Holy Mother Nature, Batman! Griffith Park Gets Bigger Near The Batcave
We aren't Batman, so we can't visit the Batcave (also because it's not real). But it is possible for us to visit the Bronson Caves section of Griffith Park, which the 1960s Batman TV show used as its Batcave entrance. And now there's going to be a little more park near there to enjoy.
"It's a de-facto extension of Griffith Park's borders," Friends of Griffith Park President Gerry Hans told LAist.
HOW TO ADD AN ACRE TO GRIFFITH PARK
The Friends of Griffith Park preservation group worked with local community groups, individuals, and Councilmember David Ryu to purchase two undeveloped lots just outside the park's Bronson Canyon entrance near the Batcave.
"When this pandemic is over, Los Angeles will have an even bigger and better Griffith Park to return to," Ryu said in a statement.
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It's an acre-and-a-quarter hillside that includes California sycamores, coast live oak trees, and is home to a variety of wildlife -- right by the Batcave. The coast live oaks are around 200 years old, Hans said, and both types of trees are protected under the L.A. protected tree ordinance.
The newly acquired land will be by held and preserved in perpetuity by the Mountains Recreation and Conservation Authority to keep it from being developed.
"This hillside is a beautiful gateway to Griffith Park," local resident Jason Greenwald said in a press release -- he helped to spearhead the deal. "Now we have a chance to keep it that way -- forever."
SCOOPING UP WHAT DEVELOPERS MISSED
Developers did try buying the land in the past, according to Friends of Griffith Park, but that deal fell through.
"I've lived in the area for 34 years, and I've always known that these parcels would be a great way to expand Griffith Park," Hans said.
Then the land came back on the market last summer -- with an asking price of $1.15 million.
"We started thinking harder -- at that number, we figured it was pretty tough to reach, but that's when we started talking," Hans said.
Now it's being purchased for $500,000.
They raised $465,000 by late April, keeping things quiet to make sure nothing interfered with the deal. Then they turned to the public to help them close the gap by last Friday. They exceeded their goal and are in the process of securing the land now -- escrow on the deal is set to close Friday.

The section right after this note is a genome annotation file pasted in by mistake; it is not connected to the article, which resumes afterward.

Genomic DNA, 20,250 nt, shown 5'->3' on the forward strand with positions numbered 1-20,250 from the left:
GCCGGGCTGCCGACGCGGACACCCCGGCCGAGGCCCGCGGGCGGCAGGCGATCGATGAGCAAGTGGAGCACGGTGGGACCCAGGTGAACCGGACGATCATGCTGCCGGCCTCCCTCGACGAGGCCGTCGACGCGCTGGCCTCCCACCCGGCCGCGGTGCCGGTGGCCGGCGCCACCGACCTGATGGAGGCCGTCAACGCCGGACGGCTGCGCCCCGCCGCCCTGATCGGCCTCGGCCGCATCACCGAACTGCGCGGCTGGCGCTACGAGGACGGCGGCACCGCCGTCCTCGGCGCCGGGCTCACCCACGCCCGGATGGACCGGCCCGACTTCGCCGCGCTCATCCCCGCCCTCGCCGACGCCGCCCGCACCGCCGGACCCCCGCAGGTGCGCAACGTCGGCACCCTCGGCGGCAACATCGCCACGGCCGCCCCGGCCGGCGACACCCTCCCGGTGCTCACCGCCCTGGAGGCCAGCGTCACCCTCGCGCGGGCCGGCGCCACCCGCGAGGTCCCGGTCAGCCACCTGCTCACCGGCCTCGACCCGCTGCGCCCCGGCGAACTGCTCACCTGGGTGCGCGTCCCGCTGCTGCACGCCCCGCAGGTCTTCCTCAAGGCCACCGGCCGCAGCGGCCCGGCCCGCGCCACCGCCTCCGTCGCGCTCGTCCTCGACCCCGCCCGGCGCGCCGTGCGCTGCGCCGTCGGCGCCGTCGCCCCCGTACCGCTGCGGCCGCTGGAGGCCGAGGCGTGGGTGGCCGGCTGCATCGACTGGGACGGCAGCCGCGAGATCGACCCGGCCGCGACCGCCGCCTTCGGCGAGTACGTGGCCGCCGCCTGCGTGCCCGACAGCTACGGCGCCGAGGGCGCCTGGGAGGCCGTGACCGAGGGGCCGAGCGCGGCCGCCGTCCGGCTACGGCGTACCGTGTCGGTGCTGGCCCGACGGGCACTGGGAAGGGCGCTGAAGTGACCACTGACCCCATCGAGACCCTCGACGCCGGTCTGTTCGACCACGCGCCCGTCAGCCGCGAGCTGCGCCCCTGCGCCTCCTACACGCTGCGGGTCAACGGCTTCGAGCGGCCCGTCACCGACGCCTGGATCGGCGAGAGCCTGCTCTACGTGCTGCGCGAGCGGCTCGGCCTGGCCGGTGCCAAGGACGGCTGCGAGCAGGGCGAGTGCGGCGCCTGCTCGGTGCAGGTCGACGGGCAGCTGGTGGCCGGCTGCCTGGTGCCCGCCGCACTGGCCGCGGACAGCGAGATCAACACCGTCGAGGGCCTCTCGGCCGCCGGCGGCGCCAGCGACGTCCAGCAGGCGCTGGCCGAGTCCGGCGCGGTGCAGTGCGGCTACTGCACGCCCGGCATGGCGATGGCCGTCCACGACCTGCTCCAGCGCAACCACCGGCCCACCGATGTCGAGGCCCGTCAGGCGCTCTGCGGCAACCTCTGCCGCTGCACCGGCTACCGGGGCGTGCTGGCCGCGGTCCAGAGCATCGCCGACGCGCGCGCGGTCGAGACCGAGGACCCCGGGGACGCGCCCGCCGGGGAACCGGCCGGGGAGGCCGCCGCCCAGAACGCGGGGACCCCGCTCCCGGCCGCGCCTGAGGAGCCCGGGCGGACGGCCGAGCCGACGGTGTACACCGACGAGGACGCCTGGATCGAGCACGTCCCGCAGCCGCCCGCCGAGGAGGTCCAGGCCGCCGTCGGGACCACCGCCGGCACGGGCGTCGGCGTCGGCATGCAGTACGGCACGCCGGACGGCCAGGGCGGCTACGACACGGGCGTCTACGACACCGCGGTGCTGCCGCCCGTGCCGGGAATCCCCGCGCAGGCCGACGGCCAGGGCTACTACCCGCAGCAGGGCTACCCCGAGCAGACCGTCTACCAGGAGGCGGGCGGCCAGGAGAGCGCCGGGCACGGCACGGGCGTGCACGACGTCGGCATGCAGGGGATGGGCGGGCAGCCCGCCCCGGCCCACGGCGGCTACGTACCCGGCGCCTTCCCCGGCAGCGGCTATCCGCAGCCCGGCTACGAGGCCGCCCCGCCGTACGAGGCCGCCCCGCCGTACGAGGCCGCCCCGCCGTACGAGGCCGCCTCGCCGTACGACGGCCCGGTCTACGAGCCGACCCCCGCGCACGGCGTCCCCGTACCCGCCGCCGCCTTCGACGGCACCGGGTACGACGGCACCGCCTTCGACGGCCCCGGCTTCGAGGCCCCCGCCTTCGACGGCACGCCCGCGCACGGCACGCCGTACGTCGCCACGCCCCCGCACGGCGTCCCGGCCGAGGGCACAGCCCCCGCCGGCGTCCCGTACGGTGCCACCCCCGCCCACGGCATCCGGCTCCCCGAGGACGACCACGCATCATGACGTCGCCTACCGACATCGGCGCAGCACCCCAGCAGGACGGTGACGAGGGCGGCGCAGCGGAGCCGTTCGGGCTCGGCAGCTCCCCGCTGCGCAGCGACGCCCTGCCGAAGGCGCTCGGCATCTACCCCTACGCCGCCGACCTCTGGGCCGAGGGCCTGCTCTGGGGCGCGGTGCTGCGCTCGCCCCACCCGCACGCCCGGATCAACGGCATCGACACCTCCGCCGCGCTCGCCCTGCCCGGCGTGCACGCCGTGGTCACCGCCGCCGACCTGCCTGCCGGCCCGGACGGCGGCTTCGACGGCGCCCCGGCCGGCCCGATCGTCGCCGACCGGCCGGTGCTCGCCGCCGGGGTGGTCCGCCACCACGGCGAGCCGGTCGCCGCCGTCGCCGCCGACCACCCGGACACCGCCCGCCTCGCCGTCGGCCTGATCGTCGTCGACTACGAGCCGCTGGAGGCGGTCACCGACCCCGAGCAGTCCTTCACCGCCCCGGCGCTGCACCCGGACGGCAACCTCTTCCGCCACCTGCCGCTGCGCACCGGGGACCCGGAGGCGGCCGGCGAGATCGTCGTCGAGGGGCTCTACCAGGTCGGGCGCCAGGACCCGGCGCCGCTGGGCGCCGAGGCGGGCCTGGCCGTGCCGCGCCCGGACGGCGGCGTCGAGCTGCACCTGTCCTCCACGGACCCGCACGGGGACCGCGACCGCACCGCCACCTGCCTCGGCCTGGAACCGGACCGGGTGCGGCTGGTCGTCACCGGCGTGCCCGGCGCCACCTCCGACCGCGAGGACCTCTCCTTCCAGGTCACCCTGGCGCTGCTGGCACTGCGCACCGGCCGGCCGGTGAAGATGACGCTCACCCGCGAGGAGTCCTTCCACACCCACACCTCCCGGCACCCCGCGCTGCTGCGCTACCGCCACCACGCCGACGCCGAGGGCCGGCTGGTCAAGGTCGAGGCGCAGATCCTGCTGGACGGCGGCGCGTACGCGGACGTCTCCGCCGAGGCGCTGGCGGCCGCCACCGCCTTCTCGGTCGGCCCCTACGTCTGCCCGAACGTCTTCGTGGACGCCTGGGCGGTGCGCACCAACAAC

"We overshot our fundraising goal -- I mean, we just shot through it," Hans said. "We're just so amazed that, during the COVID times, with so much financial pressure that people are seeing, hardships, that it went so smoothly."
The additional funds are being used to help pay for annual maintenance.
LOOKING, NOT WALKING
The hilly nature of this land means it's not an area people will likely want to walk on, Hans said.
"When you have trails just ahead into Griffith Park, there's no reason to go up this steep slope," Hans said. "It provides great habitat for the wildlife, birds and everything else. It's basically something to look at."
He said that without all the cars, the wildlife in the park has started to get closer to the roads, and that bird behavior changed without noisy tour helicopters going past the Hollywood Sign and the Griffith Observatory.
With Griffith Park trails opening back up, Hans hopes that they're able to stay open, with people wearing face masks and observing social distancing.
"We're advocates for access to parks, and as long as it's safe, we want it open," Hans said.
The wildlife in the park has started to get closer to the roads due to the lack of cars, Hans said, and bird behavior started to change without noisy tour helicopters going past the Hollywood Sign and the Griffith Observatory.
So enjoy. You now have an extra acre to respectfully observe wildlife/socially distance yourself from others/take in the natural beauty of Griffith Park/conceal the entrance to your secret lair.